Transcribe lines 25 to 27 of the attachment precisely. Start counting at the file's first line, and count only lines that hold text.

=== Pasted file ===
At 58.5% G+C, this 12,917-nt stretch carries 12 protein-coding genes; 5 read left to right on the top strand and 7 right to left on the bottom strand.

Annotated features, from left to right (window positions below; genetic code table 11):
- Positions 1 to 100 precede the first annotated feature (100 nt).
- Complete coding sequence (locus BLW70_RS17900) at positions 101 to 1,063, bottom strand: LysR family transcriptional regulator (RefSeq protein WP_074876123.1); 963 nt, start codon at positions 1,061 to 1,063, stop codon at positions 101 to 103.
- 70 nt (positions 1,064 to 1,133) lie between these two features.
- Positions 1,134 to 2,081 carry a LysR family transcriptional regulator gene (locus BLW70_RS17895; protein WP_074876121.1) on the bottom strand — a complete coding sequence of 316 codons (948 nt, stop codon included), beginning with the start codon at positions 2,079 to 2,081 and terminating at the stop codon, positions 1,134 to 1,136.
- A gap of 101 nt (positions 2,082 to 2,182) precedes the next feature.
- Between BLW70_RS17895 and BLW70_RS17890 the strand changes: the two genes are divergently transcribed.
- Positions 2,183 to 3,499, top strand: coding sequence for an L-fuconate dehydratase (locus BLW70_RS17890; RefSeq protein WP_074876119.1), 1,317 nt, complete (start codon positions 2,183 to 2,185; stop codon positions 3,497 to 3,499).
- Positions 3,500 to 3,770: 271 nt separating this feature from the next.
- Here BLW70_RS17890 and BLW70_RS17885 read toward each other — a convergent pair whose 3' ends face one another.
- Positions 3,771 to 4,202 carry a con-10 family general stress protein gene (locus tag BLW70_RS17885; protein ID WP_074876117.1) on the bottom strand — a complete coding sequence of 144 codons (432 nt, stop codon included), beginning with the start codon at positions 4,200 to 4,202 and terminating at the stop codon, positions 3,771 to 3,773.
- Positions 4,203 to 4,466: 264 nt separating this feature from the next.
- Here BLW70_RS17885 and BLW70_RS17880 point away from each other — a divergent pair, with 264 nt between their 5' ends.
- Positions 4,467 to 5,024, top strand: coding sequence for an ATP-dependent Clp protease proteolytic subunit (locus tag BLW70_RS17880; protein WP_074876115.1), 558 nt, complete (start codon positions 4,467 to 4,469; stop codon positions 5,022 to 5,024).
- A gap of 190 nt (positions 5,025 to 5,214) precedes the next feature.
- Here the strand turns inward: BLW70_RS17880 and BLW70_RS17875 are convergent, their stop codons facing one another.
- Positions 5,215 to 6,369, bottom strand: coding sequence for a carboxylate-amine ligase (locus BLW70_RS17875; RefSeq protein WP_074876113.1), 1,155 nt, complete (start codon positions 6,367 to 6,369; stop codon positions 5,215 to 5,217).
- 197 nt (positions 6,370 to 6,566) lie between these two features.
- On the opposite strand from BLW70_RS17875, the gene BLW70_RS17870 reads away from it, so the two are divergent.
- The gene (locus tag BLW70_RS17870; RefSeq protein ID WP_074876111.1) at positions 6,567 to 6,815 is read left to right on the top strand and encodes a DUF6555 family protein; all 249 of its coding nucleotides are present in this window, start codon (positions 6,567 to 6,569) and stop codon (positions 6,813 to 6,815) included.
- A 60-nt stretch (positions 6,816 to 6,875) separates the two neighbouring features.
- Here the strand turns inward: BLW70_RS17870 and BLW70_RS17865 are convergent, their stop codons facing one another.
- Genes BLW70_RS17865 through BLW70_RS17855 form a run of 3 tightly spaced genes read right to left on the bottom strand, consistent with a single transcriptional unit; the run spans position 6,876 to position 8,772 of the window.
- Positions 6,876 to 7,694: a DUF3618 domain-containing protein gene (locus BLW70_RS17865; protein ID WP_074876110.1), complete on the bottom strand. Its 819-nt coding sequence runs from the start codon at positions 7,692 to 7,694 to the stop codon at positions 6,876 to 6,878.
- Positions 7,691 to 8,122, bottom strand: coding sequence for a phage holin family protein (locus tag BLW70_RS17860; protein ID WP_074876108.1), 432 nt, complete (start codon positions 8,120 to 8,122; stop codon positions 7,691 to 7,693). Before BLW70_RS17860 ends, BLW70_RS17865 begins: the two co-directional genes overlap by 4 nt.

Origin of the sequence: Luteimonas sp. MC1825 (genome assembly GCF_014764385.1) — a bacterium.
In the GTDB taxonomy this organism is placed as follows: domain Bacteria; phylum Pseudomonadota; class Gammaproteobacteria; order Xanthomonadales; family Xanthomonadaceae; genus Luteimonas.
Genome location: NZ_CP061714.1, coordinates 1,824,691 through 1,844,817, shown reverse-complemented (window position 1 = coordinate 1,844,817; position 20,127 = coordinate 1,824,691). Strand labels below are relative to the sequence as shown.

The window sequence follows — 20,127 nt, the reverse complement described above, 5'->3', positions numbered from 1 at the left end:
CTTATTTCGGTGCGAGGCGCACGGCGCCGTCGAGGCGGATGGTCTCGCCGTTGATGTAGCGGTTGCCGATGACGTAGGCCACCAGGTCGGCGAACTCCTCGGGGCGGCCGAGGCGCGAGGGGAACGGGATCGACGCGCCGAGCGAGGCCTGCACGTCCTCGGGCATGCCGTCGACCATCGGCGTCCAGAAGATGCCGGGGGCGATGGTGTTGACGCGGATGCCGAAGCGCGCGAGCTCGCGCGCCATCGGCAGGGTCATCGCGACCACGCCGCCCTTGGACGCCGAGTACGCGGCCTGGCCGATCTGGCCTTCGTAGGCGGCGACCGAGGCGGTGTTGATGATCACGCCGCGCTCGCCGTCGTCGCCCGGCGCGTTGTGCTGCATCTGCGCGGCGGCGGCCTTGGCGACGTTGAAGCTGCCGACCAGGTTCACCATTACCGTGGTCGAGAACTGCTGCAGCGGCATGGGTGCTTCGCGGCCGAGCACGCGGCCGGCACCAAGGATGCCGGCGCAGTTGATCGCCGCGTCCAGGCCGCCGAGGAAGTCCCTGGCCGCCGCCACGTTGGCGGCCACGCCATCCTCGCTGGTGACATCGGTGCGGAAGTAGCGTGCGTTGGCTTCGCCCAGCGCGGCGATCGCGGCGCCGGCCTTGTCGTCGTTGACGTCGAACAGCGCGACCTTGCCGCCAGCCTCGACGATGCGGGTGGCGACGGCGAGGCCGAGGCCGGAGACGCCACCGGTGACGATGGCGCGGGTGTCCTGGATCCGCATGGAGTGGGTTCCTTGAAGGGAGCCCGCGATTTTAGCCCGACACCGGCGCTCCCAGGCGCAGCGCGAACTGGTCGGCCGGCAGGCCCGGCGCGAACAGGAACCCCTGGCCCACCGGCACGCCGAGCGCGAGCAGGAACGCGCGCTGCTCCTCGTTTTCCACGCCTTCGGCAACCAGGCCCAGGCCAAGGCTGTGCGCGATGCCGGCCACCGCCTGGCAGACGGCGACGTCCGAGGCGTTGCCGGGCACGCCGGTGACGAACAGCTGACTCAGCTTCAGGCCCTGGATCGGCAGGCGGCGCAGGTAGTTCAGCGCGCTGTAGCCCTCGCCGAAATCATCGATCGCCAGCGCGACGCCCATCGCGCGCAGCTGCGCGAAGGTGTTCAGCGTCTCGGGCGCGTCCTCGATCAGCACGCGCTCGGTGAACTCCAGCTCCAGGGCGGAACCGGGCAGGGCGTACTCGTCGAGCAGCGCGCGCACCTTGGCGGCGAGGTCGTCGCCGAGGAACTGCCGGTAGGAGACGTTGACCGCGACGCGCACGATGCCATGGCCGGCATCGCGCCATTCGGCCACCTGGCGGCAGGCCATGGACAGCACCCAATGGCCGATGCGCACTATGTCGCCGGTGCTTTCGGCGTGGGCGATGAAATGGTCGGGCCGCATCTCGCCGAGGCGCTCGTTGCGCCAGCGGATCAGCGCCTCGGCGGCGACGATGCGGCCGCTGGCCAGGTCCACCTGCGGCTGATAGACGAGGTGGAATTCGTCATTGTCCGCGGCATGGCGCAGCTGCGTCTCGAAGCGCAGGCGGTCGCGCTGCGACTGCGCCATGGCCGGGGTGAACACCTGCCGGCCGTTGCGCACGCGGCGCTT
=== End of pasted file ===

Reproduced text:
- Positions 6,876 to 7,694: a DUF3618 domain-containing protein gene (locus BLW70_RS17865; protein ID WP_074876110.1), complete on the bottom strand. Its 819-nt coding sequence runs from the start codon at positions 7,692 to 7,694 to the stop codon at positions 6,876 to 6,878.
- Positions 7,691 to 8,122, bottom strand: coding sequence for a phage holin family protein (locus tag BLW70_RS17860; protein ID WP_074876108.1), 432 nt, complete (start codon positions 8,120 to 8,122; stop codon positions 7,691 to 7,693). Before BLW70_RS17860 ends, BLW70_RS17865 begins: the two co-directional genes overlap by 4 nt.

Origin of the sequence: Luteimonas sp. MC1825 (genome assembly GCF_014764385.1) — a bacterium.